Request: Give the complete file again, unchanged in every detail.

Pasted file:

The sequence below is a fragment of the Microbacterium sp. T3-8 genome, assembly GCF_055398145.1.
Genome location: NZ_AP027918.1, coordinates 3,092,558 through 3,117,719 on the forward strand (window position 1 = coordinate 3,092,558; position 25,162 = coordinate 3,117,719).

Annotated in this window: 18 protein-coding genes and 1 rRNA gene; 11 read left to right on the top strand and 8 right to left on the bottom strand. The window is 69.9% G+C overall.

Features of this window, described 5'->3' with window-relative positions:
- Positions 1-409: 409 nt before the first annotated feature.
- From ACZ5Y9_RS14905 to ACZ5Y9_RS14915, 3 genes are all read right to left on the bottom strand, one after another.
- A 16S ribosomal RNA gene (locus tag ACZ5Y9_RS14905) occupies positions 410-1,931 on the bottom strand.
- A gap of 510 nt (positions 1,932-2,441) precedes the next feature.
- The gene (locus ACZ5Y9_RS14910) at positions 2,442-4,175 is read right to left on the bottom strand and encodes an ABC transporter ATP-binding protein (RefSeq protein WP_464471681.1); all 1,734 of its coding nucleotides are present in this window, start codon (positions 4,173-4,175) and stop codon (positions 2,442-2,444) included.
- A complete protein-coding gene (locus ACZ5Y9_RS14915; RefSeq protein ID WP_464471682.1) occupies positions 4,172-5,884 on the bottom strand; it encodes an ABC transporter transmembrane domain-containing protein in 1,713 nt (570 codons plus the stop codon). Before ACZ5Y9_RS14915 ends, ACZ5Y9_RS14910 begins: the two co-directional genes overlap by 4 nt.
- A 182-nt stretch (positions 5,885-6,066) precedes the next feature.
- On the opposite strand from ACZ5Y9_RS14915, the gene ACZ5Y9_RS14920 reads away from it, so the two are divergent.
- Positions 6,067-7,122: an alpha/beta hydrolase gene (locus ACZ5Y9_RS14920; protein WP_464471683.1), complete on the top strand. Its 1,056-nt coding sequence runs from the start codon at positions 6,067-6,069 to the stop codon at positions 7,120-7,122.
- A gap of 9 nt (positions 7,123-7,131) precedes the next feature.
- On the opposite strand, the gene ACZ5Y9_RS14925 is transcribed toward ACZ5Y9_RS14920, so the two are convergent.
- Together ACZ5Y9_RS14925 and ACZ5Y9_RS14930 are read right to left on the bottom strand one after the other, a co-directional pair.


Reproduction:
The sequence below is a fragment of the Microbacterium sp. T3-8 genome, assembly GCF_055398145.1.
Genome location: NZ_AP027918.1, coordinates 3,092,558 through 3,117,719 on the forward strand (window position 1 = coordinate 3,092,558; position 25,162 = coordinate 3,117,719).

Annotated in this window: 18 protein-coding genes and 1 rRNA gene; 11 read left to right on the top strand and 8 right to left on the bottom strand. The window is 69.9% G+C overall.

Features of this window, described 5'->3' with window-relative positions:
- Positions 1-409: 409 nt before the first annotated feature.
- From ACZ5Y9_RS14905 to ACZ5Y9_RS14915, 3 genes are all read right to left on the bottom strand, one after another.
- A 16S ribosomal RNA gene (locus tag ACZ5Y9_RS14905) occupies positions 410-1,931 on the bottom strand.
- A gap of 510 nt (positions 1,932-2,441) precedes the next feature.
- The gene (locus ACZ5Y9_RS14910) at positions 2,442-4,175 is read right to left on the bottom strand and encodes an ABC transporter ATP-binding protein (RefSeq protein WP_464471681.1); all 1,734 of its coding nucleotides are present in this window, start codon (positions 4,173-4,175) and stop codon (positions 2,442-2,444) included.
- A complete protein-coding gene (locus ACZ5Y9_RS14915; RefSeq protein ID WP_464471682.1) occupies positions 4,172-5,884 on the bottom strand; it encodes an ABC transporter transmembrane domain-containing protein in 1,713 nt (570 codons plus the stop codon). Before ACZ5Y9_RS14915 ends, ACZ5Y9_RS14910 begins: the two co-directional genes overlap by 4 nt.
- A 182-nt stretch (positions 5,885-6,066) precedes the next feature.
- On the opposite strand from ACZ5Y9_RS14915, the gene ACZ5Y9_RS14920 reads away from it, so the two are divergent.
- Positions 6,067-7,122: an alpha/beta hydrolase gene (locus ACZ5Y9_RS14920; protein WP_464471683.1), complete on the top strand. Its 1,056-nt coding sequence runs from the start codon at positions 6,067-6,069 to the stop codon at positions 7,120-7,122.
- A gap of 9 nt (positions 7,123-7,131) precedes the next feature.
- On the opposite strand, the gene ACZ5Y9_RS14925 is transcribed toward ACZ5Y9_RS14920, so the two are convergent.
- Together ACZ5Y9_RS14925 and ACZ5Y9_RS14930 are read right to left on the bottom strand one after the other, a co-directional pair.